Questions to ask your general election candidates about climate action

20 Jan 2020

Image: © vivalapenler/

If we want a chance at a sustainable future in Ireland, we need to hold our general election 2020 candidates to account on climate action.

Nominations for the 2020 general election close on Wednesday and already the campaigning has begun in force.

There are many pressing issues expected to be addressed in this general election – record homelessness, a healthcare service in crisis, the inadequacies of direct provision, to name a few. But as a leading source of science and technology news in Ireland, our focus is on the major issue under this topic: the climate crisis.

Whether you have the opportunity to speak to candidates on the doorstep or will be reaching out to them or their parties to find out their stance on your red-line issues, here are some climate-centric questions to consider.

‘If your candidate’s response is centred solely on latte levies that tax the end user, there’s not a whole lot of climate action in that’

First off, simply ask for their stance on the climate crisis. Electing climate sceptics at this critical stage is only going to accelerate our problems.

The major actions for climate crisis mitigation focus on reducing carbon emissions and Ireland is one of the highest producers of greenhouse gases in Europe, emitting 13.3 tonnes of CO2 equivalent per capita in 2017. The agricultural sector is the largest contributor to this tally at 33pc but, as seen with recent protests, the Government will need to ensure it engages farmers and the agricultural sector in a programme of just transition in order to make effective changes. Just how candidates expect to do that is a good question.

After agriculture, transport has the largest share of greenhouse gas emissions at 20pc, having doubled from the ’90s into the 21st century. Public transport that is effective, sustainable, affordable, accessible and far-reaching could make a significant impact on this, but, as well as a massive infrastructural investment, this requires a change in mindset. What we need is a dramatic shift away from the single-occupant car as a societal norm, which can only happen with suitable alternatives in place. And it must be stressed, my fellow Dubliners, that any investment should not feed solely into the capital city when parts of the north-west are completely disconnected on transport maps. What are your candidates’ commitments on public transport?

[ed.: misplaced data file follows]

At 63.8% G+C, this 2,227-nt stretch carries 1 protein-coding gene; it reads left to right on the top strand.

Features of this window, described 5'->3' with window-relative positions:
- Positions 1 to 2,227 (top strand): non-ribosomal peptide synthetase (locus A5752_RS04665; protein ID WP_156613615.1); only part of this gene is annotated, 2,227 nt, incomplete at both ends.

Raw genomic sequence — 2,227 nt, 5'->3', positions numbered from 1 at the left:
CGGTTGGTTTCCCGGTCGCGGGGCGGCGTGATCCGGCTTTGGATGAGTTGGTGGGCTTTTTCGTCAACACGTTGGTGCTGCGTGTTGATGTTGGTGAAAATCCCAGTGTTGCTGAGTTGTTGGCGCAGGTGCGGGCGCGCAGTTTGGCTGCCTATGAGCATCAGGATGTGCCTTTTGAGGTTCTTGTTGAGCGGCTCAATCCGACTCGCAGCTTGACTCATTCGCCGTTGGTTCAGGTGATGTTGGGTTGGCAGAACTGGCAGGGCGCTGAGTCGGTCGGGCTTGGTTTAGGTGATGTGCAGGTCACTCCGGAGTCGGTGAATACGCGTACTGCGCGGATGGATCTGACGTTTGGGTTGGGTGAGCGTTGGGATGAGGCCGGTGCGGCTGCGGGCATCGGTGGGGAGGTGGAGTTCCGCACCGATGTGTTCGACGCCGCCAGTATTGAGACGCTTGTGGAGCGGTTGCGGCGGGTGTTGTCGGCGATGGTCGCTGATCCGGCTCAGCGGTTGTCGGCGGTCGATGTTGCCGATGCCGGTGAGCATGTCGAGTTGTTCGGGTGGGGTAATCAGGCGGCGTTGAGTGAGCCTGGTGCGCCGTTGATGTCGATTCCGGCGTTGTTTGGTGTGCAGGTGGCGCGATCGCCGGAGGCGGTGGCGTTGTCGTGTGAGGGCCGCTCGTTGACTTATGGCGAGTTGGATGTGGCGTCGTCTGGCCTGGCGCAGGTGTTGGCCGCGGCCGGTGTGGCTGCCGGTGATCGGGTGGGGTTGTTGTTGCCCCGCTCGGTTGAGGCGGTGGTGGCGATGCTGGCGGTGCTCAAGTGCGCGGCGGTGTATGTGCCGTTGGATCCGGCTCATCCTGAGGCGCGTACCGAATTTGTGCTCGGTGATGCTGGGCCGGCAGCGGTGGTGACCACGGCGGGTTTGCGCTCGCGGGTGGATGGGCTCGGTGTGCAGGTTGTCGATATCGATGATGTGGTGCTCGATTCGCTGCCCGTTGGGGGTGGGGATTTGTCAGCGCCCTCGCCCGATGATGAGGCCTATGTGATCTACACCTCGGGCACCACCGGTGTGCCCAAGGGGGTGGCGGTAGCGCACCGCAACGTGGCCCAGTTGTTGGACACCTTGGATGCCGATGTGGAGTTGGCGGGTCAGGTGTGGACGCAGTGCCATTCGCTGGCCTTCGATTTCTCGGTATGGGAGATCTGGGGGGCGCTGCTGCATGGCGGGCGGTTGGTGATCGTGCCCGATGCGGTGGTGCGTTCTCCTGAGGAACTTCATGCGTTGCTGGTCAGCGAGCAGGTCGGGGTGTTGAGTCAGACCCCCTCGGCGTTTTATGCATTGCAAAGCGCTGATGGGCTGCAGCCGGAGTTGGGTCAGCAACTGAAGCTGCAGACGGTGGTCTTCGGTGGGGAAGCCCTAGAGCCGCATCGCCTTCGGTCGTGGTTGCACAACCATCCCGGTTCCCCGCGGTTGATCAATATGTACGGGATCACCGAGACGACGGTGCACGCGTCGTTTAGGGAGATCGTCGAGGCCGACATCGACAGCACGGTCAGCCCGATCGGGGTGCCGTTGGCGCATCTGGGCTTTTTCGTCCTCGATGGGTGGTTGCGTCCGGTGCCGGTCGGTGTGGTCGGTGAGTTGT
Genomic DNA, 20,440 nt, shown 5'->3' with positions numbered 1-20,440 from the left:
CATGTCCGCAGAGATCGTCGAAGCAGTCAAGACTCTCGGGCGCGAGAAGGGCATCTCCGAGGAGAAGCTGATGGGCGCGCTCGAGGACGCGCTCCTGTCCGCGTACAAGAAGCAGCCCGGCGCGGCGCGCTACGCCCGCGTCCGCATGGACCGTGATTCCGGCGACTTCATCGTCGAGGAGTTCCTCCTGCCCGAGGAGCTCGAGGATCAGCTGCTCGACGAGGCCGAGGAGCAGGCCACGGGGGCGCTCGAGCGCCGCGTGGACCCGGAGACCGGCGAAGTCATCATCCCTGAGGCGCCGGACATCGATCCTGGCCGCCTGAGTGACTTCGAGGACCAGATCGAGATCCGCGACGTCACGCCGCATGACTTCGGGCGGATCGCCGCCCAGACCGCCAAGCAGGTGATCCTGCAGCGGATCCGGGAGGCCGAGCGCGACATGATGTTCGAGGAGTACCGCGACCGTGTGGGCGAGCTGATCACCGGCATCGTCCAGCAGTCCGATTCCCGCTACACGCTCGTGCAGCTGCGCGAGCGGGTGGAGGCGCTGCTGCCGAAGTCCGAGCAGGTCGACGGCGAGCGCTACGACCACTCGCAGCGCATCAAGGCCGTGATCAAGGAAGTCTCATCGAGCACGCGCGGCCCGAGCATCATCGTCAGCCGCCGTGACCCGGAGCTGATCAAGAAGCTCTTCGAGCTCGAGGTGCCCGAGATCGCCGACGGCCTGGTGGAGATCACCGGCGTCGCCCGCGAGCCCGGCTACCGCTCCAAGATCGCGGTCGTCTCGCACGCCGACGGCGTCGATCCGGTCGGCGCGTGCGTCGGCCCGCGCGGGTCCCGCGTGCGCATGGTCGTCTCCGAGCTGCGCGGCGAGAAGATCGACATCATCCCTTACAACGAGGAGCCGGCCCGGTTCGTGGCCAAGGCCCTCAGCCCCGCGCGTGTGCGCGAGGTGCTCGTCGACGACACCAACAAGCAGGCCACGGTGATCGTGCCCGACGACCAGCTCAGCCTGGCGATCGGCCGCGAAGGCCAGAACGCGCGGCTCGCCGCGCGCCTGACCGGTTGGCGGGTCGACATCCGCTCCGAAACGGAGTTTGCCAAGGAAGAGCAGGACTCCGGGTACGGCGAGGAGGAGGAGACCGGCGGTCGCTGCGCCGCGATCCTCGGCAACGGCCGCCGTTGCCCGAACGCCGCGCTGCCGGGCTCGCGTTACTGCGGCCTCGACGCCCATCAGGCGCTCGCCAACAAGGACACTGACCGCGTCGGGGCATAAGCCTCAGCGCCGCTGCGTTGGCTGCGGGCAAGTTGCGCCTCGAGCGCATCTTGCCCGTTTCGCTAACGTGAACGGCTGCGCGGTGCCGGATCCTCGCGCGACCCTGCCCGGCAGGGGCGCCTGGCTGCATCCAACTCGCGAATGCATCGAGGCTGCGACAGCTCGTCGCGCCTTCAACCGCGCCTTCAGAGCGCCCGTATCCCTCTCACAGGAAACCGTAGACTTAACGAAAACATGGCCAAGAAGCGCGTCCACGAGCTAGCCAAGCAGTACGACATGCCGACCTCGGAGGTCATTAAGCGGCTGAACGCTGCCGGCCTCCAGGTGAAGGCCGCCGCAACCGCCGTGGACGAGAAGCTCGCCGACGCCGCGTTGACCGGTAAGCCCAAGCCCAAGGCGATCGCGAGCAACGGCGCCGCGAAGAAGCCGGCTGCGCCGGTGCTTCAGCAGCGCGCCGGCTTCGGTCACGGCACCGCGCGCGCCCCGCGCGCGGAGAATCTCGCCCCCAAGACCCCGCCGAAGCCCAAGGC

Energy is very close behind transport and every sector’s carbon emissions are tied to energy use, so a big question for the 2020 general election is: how are we going to increase renewable energy use?

And, while we’re on energy, let’s talk about data centres. Ireland has lots of them and our present Government is keen on attracting more. These centres create jobs at the construction phase but, for the size of these warehouse-like builds, the workforce footprint is minimal in the long-term. Ireland’s data centre investments from the likes of Facebook, Amazon and Microsoft look good for us economically, but these power-hungry centres have a massive carbon footprint that has hardly been addressed. How does your candidate balance these interests?

This is just a small sampling of questions for your general election candidates. You could also ask about proposed investment in scientific research for climate crisis solutions (such as energy research, next-generation batteries and carbon capture). You could enquire about initiatives and incentives to improve energy use in Irish homes and businesses.

You might have concerns about wildlife and ecological systems you want your candidates to address. Perhaps you’re in an area directly affected by the closure of Bord na Móna’s bogs and you want to know how that transition is going to pan out with possible changes in Government. Or, more broadly speaking, you might want to know if the next Government will have a plan for rewetting the bogs for carbon sequestration.

Finally, you could ask your candidates what they as an individual have done to minimise their carbon footprint. Yes, we need our Government to go beyond targeting individual action, but our representatives need to walk the walk. The 2018 report from the UN’s Intergovernmental Panel on Climate Change signalled a wake-up call for climate action and stated that “unprecedented changes” would be needed to claw back from the brink. Clearly, we will all have to make changes across the board, so it’s important to see how seriously our politicians heed that scientific warning.

Whatever your line of climate questioning, beware of greenwashing. If your candidate’s response is centred solely on latte levies that tax the end user, there’s not a whole lot of climate action in that. What we need is climate action at source, targeting those responsible for environmentally unfriendly products and practices.

Our country’s present Climate Action Plan is available online, and all who seek your vote should be prepared to field questions on this. Because the big question is: will Ireland continue to be a laggard in tackling the global crisis of our times?

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Elaine Burke is the editor of Silicon Republic